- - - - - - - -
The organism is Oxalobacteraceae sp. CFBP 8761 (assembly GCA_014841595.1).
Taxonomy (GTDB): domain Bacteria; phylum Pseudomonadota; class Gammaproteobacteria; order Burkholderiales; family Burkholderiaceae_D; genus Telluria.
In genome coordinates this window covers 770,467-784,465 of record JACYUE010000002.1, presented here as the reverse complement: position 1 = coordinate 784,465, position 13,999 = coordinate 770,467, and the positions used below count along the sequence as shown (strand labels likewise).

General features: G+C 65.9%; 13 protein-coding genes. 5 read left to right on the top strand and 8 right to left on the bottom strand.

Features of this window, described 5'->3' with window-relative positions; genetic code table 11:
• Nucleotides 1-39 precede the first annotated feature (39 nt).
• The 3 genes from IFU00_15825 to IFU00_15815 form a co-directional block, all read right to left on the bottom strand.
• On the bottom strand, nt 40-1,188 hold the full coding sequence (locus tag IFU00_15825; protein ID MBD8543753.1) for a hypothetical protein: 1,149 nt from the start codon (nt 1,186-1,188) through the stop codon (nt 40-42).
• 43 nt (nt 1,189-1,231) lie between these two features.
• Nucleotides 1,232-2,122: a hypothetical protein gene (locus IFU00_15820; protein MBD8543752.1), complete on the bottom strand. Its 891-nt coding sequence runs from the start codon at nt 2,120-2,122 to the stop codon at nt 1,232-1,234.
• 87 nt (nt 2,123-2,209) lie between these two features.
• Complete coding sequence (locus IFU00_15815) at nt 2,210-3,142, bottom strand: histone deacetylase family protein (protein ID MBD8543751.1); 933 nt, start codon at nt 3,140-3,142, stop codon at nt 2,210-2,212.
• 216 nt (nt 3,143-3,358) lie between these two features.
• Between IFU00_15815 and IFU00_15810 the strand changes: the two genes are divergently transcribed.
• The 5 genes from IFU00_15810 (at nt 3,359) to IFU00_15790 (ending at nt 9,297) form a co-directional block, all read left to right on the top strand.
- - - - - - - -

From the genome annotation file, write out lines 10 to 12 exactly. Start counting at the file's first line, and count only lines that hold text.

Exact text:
• Nucleotides 1,232-2,122: a hypothetical protein gene (locus IFU00_15820; protein MBD8543752.1), complete on the bottom strand. Its 891-nt coding sequence runs from the start codon at nt 2,120-2,122 to the stop codon at nt 1,232-1,234.
• 87 nt (nt 2,123-2,209) lie between these two features.
• Complete coding sequence (locus IFU00_15815) at nt 2,210-3,142, bottom strand: histone deacetylase family protein (protein ID MBD8543751.1); 933 nt, start codon at nt 3,140-3,142, stop codon at nt 2,210-2,212.